Bush and Saudis Fail to Agree on Oil Price Policy
Vice President George Bush said Monday that the United States and Saudi Arabia found no “common solution” on stabilizing the volatile oil market during three days of talks.
He also said the two countries disagree about what oil price level is desirable. From the Saudi standpoint, “the stronger the price for international oil, the better. . . . That does not coincide with the best interest of the United States,” Bush told a news conference in Dhahran, Saudi Arabia.
However, Bush said it is not the role of the United States “to dictate to countries around the world what the price of oil should be.”
Meanwhile, traders in London and New York bid up the price of crude oil on futures markets by well over $1 a barrel.
Later in the day, Bush flew to Bahrain on the second leg of a Middle East visit that includes Oman and North Yemen. He was greeted by Sheik Isa ibn Salman al Khalifa, the ruler of this cluster of islands in the Persian Gulf.
Bush discussed security and economic issues into the early morning Monday with Saudi King Fahd at his summer palace in Dhahran.
Discussing the different U.S. and Saudi viewpoints on oil prices, Bush said: “The best way to sort it out is (the) market. So we have not gone in there to fix prices or discuss levels of pricing. I was not sent here on a price-fixing mission.”
Asked if there was any common ground for stabilizing the sharply fluctuating market, Bush said: “Not really. I hope there’s a better understanding on their part. . . . Certainly there wasn’t any common solution found.”
Oil is a major topic of Bush’s trip. Last week, he said national security interests would be threatened by low prices that weakened U.S. producers and energy financiers.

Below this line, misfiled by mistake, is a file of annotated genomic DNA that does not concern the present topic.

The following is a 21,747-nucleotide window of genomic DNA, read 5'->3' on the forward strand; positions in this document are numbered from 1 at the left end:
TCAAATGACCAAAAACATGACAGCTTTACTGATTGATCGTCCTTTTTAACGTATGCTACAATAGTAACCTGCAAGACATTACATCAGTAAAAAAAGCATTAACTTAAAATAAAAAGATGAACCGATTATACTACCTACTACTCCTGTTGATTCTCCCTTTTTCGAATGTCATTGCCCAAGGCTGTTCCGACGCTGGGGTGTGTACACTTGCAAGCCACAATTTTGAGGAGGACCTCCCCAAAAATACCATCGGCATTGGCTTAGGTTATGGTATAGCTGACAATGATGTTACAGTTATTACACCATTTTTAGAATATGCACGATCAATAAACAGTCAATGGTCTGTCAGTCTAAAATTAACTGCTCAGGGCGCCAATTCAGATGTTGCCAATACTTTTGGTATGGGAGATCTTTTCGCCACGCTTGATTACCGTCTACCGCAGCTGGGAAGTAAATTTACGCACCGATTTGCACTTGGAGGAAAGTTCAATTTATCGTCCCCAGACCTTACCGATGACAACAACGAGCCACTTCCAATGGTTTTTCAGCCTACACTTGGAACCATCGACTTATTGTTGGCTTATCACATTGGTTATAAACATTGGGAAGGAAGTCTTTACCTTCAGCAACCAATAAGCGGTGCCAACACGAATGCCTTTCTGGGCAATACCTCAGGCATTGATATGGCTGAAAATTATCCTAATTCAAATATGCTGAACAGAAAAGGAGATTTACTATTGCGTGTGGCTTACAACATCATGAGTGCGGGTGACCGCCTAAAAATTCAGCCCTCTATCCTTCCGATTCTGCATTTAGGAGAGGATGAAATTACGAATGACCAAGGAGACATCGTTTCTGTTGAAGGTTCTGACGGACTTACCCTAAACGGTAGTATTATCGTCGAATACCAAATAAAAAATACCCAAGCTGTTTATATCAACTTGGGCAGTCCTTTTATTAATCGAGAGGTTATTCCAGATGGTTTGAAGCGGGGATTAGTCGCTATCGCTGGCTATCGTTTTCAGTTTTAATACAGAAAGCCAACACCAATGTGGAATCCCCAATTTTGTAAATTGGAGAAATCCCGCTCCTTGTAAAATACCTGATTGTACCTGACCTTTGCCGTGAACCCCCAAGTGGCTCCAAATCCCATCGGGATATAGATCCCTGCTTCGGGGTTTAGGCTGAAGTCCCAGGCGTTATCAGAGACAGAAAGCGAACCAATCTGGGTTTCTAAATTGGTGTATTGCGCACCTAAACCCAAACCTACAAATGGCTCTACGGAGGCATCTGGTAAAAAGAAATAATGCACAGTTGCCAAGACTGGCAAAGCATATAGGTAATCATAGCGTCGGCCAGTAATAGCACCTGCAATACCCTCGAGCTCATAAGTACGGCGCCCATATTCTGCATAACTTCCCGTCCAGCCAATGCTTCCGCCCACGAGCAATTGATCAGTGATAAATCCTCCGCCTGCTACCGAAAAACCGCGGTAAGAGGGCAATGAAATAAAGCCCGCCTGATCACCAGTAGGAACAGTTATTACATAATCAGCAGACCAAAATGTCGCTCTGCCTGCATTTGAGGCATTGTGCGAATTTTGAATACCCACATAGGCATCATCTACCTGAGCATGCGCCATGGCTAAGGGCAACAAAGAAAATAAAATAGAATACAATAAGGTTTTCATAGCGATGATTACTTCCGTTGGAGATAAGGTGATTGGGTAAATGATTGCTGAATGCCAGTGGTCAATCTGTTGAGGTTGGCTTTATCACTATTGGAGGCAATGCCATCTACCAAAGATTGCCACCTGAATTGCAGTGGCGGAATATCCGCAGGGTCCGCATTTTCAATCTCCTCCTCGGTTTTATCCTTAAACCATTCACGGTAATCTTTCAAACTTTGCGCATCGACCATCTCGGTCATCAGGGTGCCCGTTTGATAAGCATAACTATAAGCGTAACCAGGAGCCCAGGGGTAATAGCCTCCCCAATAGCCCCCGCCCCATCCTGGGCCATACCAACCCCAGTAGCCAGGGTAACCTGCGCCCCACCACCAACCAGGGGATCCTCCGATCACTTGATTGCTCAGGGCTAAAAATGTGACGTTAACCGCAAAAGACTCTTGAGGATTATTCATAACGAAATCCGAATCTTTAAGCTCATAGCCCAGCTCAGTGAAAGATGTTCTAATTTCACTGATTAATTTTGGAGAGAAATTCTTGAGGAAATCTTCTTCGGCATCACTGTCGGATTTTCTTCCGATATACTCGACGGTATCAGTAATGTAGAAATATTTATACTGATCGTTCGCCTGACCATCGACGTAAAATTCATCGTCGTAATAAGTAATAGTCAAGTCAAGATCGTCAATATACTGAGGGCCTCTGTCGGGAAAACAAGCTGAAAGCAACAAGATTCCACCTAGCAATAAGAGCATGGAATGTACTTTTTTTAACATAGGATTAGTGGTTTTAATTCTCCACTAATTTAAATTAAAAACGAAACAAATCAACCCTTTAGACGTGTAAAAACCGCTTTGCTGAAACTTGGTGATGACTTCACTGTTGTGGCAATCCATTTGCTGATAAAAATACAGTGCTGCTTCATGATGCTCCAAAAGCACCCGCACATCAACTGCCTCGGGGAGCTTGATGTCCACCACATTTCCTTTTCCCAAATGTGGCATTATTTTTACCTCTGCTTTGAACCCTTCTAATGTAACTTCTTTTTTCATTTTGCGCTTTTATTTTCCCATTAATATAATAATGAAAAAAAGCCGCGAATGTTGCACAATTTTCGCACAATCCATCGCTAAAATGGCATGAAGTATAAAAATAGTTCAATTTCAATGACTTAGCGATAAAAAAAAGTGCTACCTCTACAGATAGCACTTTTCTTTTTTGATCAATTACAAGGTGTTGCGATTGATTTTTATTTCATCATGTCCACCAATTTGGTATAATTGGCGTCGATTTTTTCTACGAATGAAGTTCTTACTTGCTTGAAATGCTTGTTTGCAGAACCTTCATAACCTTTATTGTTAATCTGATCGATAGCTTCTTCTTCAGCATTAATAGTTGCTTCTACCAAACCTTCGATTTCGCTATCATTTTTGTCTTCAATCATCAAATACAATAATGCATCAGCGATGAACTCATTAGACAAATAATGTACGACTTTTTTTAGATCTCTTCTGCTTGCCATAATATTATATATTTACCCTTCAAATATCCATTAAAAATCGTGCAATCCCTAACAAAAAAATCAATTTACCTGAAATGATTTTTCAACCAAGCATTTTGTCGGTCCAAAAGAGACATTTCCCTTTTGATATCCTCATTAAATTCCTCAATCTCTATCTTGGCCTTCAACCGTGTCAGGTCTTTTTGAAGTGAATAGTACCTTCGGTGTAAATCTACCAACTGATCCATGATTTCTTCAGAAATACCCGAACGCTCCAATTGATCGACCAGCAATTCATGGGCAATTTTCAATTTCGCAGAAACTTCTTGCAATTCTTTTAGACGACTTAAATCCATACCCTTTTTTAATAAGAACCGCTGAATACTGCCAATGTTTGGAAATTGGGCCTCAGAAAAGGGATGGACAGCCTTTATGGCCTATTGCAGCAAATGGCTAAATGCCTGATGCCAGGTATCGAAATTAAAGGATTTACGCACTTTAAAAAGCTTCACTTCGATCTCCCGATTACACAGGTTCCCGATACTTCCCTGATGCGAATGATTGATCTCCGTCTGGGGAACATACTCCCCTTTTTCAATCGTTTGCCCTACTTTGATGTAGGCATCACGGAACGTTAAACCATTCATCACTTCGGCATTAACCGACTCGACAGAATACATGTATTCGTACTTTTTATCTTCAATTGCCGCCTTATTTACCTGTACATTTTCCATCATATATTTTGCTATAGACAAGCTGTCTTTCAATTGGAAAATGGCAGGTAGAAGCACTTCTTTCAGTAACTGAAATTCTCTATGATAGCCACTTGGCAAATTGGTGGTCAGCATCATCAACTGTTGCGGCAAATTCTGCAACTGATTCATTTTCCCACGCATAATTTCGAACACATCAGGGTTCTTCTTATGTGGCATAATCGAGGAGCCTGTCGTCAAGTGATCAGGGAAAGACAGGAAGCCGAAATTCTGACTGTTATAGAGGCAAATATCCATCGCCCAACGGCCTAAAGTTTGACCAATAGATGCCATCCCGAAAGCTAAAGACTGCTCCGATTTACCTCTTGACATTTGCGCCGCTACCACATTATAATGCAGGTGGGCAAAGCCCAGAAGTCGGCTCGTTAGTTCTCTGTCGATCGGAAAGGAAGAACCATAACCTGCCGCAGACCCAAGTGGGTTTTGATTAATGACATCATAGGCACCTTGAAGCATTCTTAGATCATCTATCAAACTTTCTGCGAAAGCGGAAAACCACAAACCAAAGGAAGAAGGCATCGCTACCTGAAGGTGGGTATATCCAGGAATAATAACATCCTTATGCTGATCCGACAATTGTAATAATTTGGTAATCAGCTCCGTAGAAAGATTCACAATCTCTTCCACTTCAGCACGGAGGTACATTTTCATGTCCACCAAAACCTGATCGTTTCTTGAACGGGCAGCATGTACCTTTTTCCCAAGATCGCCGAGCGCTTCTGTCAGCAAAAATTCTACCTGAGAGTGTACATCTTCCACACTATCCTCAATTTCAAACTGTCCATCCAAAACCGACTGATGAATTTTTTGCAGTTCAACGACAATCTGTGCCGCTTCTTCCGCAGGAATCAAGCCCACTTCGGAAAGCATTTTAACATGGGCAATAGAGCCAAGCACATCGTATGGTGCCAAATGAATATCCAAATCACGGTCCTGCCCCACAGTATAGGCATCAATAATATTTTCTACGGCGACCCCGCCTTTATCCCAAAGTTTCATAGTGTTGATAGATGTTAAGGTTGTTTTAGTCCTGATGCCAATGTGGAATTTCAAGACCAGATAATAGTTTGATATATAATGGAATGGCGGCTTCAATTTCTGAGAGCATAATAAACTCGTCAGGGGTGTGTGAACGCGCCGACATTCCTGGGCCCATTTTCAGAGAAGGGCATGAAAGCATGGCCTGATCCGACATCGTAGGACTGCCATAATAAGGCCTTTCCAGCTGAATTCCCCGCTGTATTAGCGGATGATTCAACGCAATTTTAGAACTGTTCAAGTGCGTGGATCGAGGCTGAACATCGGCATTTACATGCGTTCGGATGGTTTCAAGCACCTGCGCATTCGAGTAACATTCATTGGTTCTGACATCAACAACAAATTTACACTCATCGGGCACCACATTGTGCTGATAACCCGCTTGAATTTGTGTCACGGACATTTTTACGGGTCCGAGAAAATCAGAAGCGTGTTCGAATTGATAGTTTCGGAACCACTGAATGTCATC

Since November, prices have plummeted as a flood of oil, much of it from Saudi Arabia, has inundated the market.
“We don’t have a plan for stabilizing prices,” Bush said. “We want to see what comes out of the OPEC meeting” slated to start April 15.
The meeting was scheduled after oil ministers from the 13-member Organization of Petroleum Exporting Countries failed last month to agree to reduce output to reverse the oil market decline.
Bush said that while the Saudis have at least doubled production since the summer, their output is far below the level of 10 million to 11 million barrels a day of several years ago.
“It seems difficult to me to blame one country whose production is historically down when others have raised their production even though one country (Saudi Arabia) is the dominant producer in OPEC,” Bush said.
He said of his meetings in Saudi Arabia that “we didn’t go in there trying to lean on somebody to do one thing or another. We believe that market (forces) can (work) even though the market is imperfect when you have OPEC.”
Bush declined to name a specific price at which the market would be considered stable.